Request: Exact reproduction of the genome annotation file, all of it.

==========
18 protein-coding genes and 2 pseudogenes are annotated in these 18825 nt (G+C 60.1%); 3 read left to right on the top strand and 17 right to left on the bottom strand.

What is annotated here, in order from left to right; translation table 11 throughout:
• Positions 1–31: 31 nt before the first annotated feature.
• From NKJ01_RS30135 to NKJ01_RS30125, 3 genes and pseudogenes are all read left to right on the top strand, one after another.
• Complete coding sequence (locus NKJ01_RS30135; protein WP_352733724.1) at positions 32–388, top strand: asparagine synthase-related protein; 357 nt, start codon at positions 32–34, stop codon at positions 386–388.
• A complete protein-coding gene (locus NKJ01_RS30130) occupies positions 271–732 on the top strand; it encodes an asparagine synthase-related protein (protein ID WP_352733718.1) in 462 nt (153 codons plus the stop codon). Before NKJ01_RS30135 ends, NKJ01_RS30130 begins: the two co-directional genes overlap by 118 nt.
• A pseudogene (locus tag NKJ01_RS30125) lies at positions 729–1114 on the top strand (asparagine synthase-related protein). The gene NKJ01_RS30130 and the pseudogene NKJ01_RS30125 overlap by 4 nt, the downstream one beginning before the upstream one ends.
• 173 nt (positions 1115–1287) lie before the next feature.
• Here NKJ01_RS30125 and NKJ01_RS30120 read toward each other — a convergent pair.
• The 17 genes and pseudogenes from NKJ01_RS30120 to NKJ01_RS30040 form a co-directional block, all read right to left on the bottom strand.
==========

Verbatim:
18 protein-coding genes and 2 pseudogenes are annotated in these 18825 nt (G+C 60.1%); 3 read left to right on the top strand and 17 right to left on the bottom strand.

What is annotated here, in order from left to right; translation table 11 throughout:
• Positions 1–31: 31 nt before the first annotated feature.
• From NKJ01_RS30135 to NKJ01_RS30125, 3 genes and pseudogenes are all read left to right on the top strand, one after another.
• Complete coding sequence (locus NKJ01_RS30135; protein WP_352733724.1) at positions 32–388, top strand: asparagine synthase-related protein; 357 nt, start codon at positions 32–34, stop codon at positions 386–388.
• A complete protein-coding gene (locus NKJ01_RS30130) occupies positions 271–732 on the top strand; it encodes an asparagine synthase-related protein (protein ID WP_352733718.1) in 462 nt (153 codons plus the stop codon). Before NKJ01_RS30135 ends, NKJ01_RS30130 begins: the two co-directional genes overlap by 118 nt.
• A pseudogene (locus tag NKJ01_RS30125) lies at positions 729–1114 on the top strand (asparagine synthase-related protein). The gene NKJ01_RS30130 and the pseudogene NKJ01_RS30125 overlap by 4 nt, the downstream one beginning before the upstream one ends.
• 173 nt (positions 1115–1287) lie before the next feature.
• Here NKJ01_RS30125 and NKJ01_RS30120 read toward each other — a convergent pair.
• The 17 genes and pseudogenes from NKJ01_RS30120 to NKJ01_RS30040 form a co-directional block, all read right to left on the bottom strand.